2014 Update: We still stand by this advice on how to wear prints to work — but you may also want to check our our more recent discussion on fun but professional patterns and colors.
How do you start wearing prints — especially if you’ve no idea how to wear prints to work? Reader T wonders…
I’m wondering if you can do a post on incorporating prints into one’s wardrobe. I looked at my closet the other day and realized that about 90% of the clothes I wear are solid colors. I seem to always gravitate toward very saturated bold colors, but never to prints. I guess I sometimes feel that wearing prints looks loud” or will make me stand out too much at work. I know how to use prints with accessories (shoes, scarves) but I’d like to specifically see a post on buying clothes with prints.
We’ve shared our best tips for mixing textures and patterns, but we haven’t really talked about how to start buying prints. I think T has a fear that is shared by a lot of women — looking too loud, too out of place. So here are my suggestions for how to dip your toe into the waters of dressing with prints…
1) Start with the stuff men wear — small, even, repeating patterns in pastel colors. Look at a site like Brooks Brothers or Thomas Pink and you’ll see that it is absolutely filled with patterns and prints. Windowpanes, houndstooth, check, stripes, gingham… men wear those to conservative offices all the time. So, step one: buy a blouse with an even, repeating pattern on it (probably in a pastel color), and start wearing that with one of your solid suits. As you get more confident and comfortable wearing those small patterns, add color to your outfits. Start with complimentary colors first — if you’re wearing a light blue checkered blouse, pair it with a dark blue cardigan.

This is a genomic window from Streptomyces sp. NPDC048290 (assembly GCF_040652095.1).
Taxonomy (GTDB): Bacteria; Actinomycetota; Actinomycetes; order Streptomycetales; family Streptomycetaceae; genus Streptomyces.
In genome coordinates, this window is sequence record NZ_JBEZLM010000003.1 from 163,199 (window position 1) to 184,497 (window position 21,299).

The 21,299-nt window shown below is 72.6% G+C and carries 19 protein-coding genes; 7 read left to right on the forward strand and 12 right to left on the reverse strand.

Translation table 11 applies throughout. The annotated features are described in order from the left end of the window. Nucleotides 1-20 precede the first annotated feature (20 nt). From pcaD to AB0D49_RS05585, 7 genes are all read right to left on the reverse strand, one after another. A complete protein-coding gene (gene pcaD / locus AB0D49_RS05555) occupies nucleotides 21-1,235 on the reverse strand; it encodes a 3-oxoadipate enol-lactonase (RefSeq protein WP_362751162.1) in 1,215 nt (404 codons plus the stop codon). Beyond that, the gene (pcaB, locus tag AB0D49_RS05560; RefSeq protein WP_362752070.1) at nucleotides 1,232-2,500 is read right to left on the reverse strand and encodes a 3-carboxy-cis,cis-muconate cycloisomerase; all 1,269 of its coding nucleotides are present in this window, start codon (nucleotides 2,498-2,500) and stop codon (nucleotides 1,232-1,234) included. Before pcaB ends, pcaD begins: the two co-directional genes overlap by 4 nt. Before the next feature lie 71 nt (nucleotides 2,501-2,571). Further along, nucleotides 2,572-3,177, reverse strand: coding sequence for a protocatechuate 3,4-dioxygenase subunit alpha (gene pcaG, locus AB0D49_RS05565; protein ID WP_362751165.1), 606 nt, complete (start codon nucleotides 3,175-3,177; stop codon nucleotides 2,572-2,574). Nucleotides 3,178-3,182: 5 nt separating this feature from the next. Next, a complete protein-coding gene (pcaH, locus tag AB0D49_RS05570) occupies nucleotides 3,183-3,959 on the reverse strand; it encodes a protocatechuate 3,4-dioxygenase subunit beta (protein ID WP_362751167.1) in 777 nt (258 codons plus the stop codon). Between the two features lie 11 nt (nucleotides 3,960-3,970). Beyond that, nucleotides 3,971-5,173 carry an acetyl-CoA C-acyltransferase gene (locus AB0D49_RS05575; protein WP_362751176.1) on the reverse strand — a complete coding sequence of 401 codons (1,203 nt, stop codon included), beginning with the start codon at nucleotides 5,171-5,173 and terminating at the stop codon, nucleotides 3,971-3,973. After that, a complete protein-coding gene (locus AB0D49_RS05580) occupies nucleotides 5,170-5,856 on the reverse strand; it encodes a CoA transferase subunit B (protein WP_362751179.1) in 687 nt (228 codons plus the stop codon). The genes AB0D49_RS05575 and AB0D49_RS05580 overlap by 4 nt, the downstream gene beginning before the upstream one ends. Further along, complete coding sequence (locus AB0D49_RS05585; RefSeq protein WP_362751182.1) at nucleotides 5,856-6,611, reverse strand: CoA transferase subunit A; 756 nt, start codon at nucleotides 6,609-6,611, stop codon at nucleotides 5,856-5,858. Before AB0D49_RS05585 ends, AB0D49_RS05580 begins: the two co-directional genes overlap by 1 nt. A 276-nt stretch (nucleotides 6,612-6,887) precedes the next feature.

2) Start to have fun with smaller, bolder punches of pattern. Back to men’s clothes — look at ties and you’ll see things like paisley, polka dots, more stripes, and even small embroidered animals. Proportionally, the tie is a really small component of the man’s outfit — but remember that it’s up front and center where you can see it, so it certainly isn’t hidden. For women, I think the corollary is scarves, belts, and even entire blouses layered beneath sweaters or blazers so not a lot is sticking out. Again I’d start with small patterns, but be bold — look again to prints that men wear, and see what strikes your fancy. As you start to get more confident wearing these small punches of pattern, pick a color in the pattern to highlight — e.g., the light blue in this paisley would be complimented by a blue cardigan.
3) Move to more feminine prints. There are some prints that are primarily worn by women such as florals, animal prints, and more. Even though women’s prints go through more of a trend cycle than the other prints we’ve mentioned above, these are still classic prints, and you shouldn’t be shy about investing in some of the pieces of you like them — a leopard blouse or belt will certainly be worn numerous times over the course of your career. Depending on your confidence level here, I’d start small — leave the print a small proportion of your outfit, and look for smaller, tighter patterns as opposed to very large patterns. (For example, your blouse could have 3 flowers on it, or 300.)
4) Get bolder, proportionally, with prints. If you’ve successfully experimented with all of the above, it’s time to get even bolder still. If you’ve been hiding your patterns beneath blazers or cardigans to keep them proportionally small, go big — wear the blouse on its own. Then, look for a bigger piece to purchase that will make pattern an even bigger part of your outfit, such as a patterned dress, skirt, or blazer. If a striped blazer feels too crazy and loud, consider buying a piece where stripes are created by texture (e.g., corduroy) rather than the printed fabric. If a leaf-printed blouse seems too crazy, try wearing a blouse with a burnout pattern so it’s color-on-color. As your better determine what prints you like, which are flattering on you, and how you like to wear them, branch into larger prints.
You know you’ve graduated when you’re wondering how to mix prints!
Readers, do you tend to stay on the safe side with solids? Are you comfortable wearing prints to work?